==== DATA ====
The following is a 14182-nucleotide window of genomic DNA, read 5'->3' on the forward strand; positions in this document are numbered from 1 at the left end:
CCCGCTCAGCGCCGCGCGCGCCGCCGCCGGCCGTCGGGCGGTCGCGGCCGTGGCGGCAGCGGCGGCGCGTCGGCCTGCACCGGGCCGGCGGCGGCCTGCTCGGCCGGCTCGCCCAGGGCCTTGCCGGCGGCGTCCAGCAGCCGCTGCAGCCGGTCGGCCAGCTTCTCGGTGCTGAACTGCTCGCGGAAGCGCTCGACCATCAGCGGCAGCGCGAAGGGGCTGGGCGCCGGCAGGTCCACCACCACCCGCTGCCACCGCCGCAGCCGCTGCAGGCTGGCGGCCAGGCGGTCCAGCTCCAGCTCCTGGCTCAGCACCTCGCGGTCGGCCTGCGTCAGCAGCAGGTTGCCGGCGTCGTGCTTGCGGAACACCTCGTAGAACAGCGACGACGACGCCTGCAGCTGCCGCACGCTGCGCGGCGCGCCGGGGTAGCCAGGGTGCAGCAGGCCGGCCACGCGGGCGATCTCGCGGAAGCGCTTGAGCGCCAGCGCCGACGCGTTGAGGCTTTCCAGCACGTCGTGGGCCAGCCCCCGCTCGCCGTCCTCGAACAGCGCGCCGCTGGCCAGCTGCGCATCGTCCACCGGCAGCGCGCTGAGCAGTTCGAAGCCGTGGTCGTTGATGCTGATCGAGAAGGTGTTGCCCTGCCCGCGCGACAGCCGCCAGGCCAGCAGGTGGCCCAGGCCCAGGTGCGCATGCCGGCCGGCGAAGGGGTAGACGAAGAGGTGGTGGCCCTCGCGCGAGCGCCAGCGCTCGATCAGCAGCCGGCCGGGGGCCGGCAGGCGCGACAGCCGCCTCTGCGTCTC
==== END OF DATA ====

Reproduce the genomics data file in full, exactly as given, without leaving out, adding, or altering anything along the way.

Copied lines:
The following is a 14182-nucleotide window of genomic DNA, read 5'->3' on the forward strand; positions in this document are numbered from 1 at the left end:
CCCGCTCAGCGCCGCGCGCGCCGCCGCCGGCCGTCGGGCGGTCGCGGCCGTGGCGGCAGCGGCGGCGCGTCGGCCTGCACCGGGCCGGCGGCGGCCTGCTCGGCCGGCTCGCCCAGGGCCTTGCCGGCGGCGTCCAGCAGCCGCTGCAGCCGGTCGGCCAGCTTCTCGGTGCTGAACTGCTCGCGGAAGCGCTCGACCATCAGCGGCAGCGCGAAGGGGCTGGGCGCCGGCAGGTCCACCACCACCCGCTGCCACCGCCGCAGCCGCTGCAGGCTGGCGGCCAGGCGGTCCAGCTCCAGCTCCTGGCTCAGCACCTCGCGGTCGGCCTGCGTCAGCAGCAGGTTGCCGGCGTCGTGCTTGCGGAACACCTCGTAGAACAGCGACGACGACGCCTGCAGCTGCCGCACGCTGCGCGGCGCGCCGGGGTAGCCAGGGTGCAGCAGGCCGGCCACGCGGGCGATCTCGCGGAAGCGCTTGAGCGCCAGCGCCGACGCGTTGAGGCTTTCCAGCACGTCGTGGGCCAGCCCCCGCTCGCCGTCCTCGAACAGCGCGCCGCTGGCCAGCTGCGCATCGTCCACCGGCAGCGCGCTGAGCAGTTCGAAGCCGTGGTCGTTGATGCTGATCGAGAAGGTGTTGCCCTGCCCGCGCGACAGCCGCCAGGCCAGCAGGTGGCCCAGGCCCAGGTGCGCATGCCGGCCGGCGAAGGGGTAGACGAAGAGGTGGTGGCCCTCGCGCGAGCGCCAGCGCTCGATCAGCAGCCGGCCGGGGGCCGGCAGGCGCGACAGCCGCCTCTGCGTCTC